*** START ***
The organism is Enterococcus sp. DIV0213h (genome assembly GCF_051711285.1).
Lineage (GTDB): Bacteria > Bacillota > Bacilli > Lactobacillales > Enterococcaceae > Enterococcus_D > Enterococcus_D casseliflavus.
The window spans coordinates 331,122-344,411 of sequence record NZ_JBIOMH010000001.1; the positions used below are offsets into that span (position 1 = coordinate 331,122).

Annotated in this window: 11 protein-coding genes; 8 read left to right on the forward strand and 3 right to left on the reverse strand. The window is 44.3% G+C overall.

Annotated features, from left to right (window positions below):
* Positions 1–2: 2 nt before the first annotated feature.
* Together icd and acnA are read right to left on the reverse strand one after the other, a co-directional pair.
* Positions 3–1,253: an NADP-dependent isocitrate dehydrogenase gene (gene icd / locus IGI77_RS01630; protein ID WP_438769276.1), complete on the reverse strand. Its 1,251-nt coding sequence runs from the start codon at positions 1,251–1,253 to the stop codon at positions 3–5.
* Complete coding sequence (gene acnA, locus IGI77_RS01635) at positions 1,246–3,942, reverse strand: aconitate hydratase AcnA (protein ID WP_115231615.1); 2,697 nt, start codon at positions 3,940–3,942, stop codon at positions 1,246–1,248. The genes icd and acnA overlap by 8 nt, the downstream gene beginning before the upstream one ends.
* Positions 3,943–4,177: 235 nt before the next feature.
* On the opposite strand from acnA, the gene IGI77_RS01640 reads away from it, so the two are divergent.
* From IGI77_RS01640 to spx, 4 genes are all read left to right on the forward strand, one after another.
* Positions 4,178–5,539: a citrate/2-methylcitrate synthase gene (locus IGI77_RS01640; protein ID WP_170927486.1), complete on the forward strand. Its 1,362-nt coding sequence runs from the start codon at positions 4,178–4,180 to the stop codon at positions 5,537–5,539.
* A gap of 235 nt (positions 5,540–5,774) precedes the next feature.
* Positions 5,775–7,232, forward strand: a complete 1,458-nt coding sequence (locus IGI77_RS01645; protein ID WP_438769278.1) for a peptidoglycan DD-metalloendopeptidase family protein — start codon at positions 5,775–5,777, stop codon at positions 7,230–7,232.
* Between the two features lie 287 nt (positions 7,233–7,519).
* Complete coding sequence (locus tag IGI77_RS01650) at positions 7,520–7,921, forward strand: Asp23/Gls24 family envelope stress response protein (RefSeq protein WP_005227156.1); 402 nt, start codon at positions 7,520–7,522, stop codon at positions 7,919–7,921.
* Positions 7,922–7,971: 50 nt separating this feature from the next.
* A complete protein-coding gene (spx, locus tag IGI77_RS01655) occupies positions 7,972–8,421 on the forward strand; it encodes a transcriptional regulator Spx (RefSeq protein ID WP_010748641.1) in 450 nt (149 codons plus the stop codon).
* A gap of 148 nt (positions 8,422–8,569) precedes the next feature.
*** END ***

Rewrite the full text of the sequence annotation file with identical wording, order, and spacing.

The organism is Enterococcus sp. DIV0213h (genome assembly GCF_051711285.1).
Lineage (GTDB): Bacteria > Bacillota > Bacilli > Lactobacillales > Enterococcaceae > Enterococcus_D > Enterococcus_D casseliflavus.
The window spans coordinates 331,122-344,411 of sequence record NZ_JBIOMH010000001.1; the positions used below are offsets into that span (position 1 = coordinate 331,122).

Annotated in this window: 11 protein-coding genes; 8 read left to right on the forward strand and 3 right to left on the reverse strand. The window is 44.3% G+C overall.

Annotated features, from left to right (window positions below):
* Positions 1–2: 2 nt before the first annotated feature.
* Together icd and acnA are read right to left on the reverse strand one after the other, a co-directional pair.
* Positions 3–1,253: an NADP-dependent isocitrate dehydrogenase gene (gene icd / locus IGI77_RS01630; protein ID WP_438769276.1), complete on the reverse strand. Its 1,251-nt coding sequence runs from the start codon at positions 1,251–1,253 to the stop codon at positions 3–5.
* Complete coding sequence (gene acnA, locus IGI77_RS01635) at positions 1,246–3,942, reverse strand: aconitate hydratase AcnA (protein ID WP_115231615.1); 2,697 nt, start codon at positions 3,940–3,942, stop codon at positions 1,246–1,248. The genes icd and acnA overlap by 8 nt, the downstream gene beginning before the upstream one ends.
* Positions 3,943–4,177: 235 nt before the next feature.
* On the opposite strand from acnA, the gene IGI77_RS01640 reads away from it, so the two are divergent.
* From IGI77_RS01640 to spx, 4 genes are all read left to right on the forward strand, one after another.
* Positions 4,178–5,539: a citrate/2-methylcitrate synthase gene (locus IGI77_RS01640; protein ID WP_170927486.1), complete on the forward strand. Its 1,362-nt coding sequence runs from the start codon at positions 4,178–4,180 to the stop codon at positions 5,537–5,539.
* A gap of 235 nt (positions 5,540–5,774) precedes the next feature.
* Positions 5,775–7,232, forward strand: a complete 1,458-nt coding sequence (locus IGI77_RS01645; protein ID WP_438769278.1) for a peptidoglycan DD-metalloendopeptidase family protein — start codon at positions 5,775–5,777, stop codon at positions 7,230–7,232.
* Between the two features lie 287 nt (positions 7,233–7,519).
* Complete coding sequence (locus tag IGI77_RS01650) at positions 7,520–7,921, forward strand: Asp23/Gls24 family envelope stress response protein (RefSeq protein WP_005227156.1); 402 nt, start codon at positions 7,520–7,522, stop codon at positions 7,919–7,921.
* Positions 7,922–7,971: 50 nt separating this feature from the next.
* A complete protein-coding gene (spx, locus tag IGI77_RS01655) occupies positions 7,972–8,421 on the forward strand; it encodes a transcriptional regulator Spx (RefSeq protein ID WP_010748641.1) in 450 nt (149 codons plus the stop codon).
* A gap of 148 nt (positions 8,422–8,569) precedes the next feature.